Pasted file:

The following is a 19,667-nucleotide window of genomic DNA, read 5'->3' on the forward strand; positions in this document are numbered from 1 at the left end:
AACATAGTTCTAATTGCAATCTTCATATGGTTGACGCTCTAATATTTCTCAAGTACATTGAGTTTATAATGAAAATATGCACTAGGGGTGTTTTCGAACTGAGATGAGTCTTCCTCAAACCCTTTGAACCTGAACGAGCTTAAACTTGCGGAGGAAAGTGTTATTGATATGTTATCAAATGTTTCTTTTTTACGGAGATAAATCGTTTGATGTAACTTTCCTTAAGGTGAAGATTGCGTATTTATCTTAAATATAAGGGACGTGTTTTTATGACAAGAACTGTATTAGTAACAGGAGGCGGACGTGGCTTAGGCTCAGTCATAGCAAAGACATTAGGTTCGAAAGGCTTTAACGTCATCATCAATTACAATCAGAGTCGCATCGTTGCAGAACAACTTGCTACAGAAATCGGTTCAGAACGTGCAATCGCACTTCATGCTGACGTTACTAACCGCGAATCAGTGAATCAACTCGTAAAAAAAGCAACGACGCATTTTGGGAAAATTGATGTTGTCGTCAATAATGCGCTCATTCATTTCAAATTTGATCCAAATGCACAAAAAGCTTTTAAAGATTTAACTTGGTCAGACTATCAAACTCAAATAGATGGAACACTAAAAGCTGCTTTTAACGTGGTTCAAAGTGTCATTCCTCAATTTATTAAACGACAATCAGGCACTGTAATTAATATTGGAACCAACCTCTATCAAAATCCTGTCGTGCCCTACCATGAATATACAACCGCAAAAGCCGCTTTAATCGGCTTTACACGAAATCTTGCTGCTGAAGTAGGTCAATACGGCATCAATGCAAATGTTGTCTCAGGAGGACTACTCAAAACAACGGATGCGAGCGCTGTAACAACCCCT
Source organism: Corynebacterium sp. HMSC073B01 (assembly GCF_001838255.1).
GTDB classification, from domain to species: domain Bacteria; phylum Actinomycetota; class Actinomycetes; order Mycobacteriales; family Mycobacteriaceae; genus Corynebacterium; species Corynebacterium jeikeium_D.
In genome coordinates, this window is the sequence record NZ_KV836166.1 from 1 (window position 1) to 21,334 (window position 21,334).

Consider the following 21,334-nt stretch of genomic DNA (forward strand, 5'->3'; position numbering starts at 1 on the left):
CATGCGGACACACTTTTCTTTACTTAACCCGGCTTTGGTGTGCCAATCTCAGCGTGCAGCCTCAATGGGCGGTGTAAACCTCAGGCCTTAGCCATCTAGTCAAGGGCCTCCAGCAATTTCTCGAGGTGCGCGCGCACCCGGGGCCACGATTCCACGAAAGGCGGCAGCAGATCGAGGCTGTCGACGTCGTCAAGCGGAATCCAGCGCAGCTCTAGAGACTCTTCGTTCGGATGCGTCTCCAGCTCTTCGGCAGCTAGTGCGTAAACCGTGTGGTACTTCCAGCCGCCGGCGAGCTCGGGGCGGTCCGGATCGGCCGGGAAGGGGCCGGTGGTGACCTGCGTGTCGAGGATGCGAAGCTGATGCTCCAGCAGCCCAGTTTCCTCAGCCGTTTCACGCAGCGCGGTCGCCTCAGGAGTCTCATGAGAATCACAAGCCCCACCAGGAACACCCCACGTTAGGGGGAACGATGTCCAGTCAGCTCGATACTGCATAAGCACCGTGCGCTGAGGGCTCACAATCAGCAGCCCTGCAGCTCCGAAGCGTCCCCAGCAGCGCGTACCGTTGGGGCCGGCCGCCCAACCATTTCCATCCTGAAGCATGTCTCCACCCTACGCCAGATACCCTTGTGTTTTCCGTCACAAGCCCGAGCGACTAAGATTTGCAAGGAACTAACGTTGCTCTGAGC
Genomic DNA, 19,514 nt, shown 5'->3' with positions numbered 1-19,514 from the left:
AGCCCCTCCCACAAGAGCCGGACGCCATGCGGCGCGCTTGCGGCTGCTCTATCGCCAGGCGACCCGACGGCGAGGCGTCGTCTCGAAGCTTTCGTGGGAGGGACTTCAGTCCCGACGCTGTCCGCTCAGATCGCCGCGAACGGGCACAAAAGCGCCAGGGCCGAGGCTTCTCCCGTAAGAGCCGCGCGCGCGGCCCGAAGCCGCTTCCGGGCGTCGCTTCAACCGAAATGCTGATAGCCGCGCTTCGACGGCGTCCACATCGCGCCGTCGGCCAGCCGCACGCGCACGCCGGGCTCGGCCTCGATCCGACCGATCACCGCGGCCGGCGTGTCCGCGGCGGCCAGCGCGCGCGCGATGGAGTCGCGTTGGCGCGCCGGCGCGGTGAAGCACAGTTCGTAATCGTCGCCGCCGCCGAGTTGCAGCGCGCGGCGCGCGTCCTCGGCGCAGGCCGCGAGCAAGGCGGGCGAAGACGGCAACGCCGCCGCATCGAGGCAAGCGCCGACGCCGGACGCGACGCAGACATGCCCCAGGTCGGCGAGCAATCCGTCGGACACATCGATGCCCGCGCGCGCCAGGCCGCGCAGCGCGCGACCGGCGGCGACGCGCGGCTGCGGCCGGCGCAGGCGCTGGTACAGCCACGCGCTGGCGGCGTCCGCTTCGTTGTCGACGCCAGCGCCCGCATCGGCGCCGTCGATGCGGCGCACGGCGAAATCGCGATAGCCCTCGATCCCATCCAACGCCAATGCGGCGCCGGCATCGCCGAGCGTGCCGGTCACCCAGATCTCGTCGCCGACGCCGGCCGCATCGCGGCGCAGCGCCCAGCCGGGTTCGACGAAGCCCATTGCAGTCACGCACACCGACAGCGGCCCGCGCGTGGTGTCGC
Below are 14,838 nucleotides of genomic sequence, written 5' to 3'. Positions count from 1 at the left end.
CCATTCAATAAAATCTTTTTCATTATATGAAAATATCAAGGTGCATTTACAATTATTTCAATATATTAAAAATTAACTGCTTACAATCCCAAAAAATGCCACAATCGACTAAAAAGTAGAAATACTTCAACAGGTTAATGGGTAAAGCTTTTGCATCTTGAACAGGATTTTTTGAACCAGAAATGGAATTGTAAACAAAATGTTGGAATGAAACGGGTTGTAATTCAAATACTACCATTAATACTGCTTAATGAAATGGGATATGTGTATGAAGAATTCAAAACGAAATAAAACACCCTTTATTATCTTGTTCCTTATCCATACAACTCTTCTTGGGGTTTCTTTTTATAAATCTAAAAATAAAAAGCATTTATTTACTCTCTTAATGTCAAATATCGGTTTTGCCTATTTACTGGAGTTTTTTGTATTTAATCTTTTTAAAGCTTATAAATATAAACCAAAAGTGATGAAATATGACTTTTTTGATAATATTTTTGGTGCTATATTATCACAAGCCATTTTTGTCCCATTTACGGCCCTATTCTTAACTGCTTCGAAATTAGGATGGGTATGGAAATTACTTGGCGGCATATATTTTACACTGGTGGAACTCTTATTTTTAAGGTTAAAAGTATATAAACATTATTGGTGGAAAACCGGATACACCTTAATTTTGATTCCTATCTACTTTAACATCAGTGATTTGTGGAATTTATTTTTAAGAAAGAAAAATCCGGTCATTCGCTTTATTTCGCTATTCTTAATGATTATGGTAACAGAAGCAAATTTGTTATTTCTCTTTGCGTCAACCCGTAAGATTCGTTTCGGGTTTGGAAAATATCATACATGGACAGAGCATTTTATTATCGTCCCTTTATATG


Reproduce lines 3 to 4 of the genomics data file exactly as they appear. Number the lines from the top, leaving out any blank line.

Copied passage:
Source organism: Corynebacterium sp. HMSC073B01 (assembly GCF_001838255.1).
GTDB classification, from domain to species: domain Bacteria; phylum Actinomycetota; class Actinomycetes; order Mycobacteriales; family Mycobacteriaceae; genus Corynebacterium; species Corynebacterium jeikeium_D.